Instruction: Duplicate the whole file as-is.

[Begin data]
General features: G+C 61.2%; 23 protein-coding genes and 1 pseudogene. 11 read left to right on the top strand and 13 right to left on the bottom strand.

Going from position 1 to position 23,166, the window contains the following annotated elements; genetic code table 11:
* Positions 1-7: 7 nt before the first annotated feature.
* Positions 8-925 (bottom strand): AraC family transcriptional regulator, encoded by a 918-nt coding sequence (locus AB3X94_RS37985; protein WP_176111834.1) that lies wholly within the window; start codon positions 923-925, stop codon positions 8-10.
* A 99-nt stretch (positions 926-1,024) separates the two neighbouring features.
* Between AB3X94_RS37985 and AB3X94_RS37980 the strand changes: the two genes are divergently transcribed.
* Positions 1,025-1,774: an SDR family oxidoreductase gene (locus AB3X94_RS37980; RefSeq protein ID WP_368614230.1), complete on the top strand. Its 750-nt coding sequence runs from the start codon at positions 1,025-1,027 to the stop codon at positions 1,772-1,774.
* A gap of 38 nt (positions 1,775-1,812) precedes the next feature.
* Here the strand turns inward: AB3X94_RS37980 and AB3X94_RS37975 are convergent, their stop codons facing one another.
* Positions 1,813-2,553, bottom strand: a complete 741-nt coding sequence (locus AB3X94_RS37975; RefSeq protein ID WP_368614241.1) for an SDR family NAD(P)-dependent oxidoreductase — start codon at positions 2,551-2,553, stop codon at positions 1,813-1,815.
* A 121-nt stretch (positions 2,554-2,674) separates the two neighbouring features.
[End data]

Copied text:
General features: G+C 61.2%; 23 protein-coding genes and 1 pseudogene. 11 read left to right on the top strand and 13 right to left on the bottom strand.

Going from position 1 to position 23,166, the window contains the following annotated elements; genetic code table 11:
* Positions 1-7: 7 nt before the first annotated feature.
* Positions 8-925 (bottom strand): AraC family transcriptional regulator, encoded by a 918-nt coding sequence (locus AB3X94_RS37985; protein WP_176111834.1) that lies wholly within the window; start codon positions 923-925, stop codon positions 8-10.
* A 99-nt stretch (positions 926-1,024) separates the two neighbouring features.
* Between AB3X94_RS37985 and AB3X94_RS37980 the strand changes: the two genes are divergently transcribed.
* Positions 1,025-1,774: an SDR family oxidoreductase gene (locus AB3X94_RS37980; RefSeq protein ID WP_368614230.1), complete on the top strand. Its 750-nt coding sequence runs from the start codon at positions 1,025-1,027 to the stop codon at positions 1,772-1,774.
* A gap of 38 nt (positions 1,775-1,812) precedes the next feature.
* Here the strand turns inward: AB3X94_RS37980 and AB3X94_RS37975 are convergent, their stop codons facing one another.
* Positions 1,813-2,553, bottom strand: a complete 741-nt coding sequence (locus AB3X94_RS37975; RefSeq protein ID WP_368614241.1) for an SDR family NAD(P)-dependent oxidoreductase — start codon at positions 2,551-2,553, stop codon at positions 1,813-1,815.
* A 121-nt stretch (positions 2,554-2,674) separates the two neighbouring features.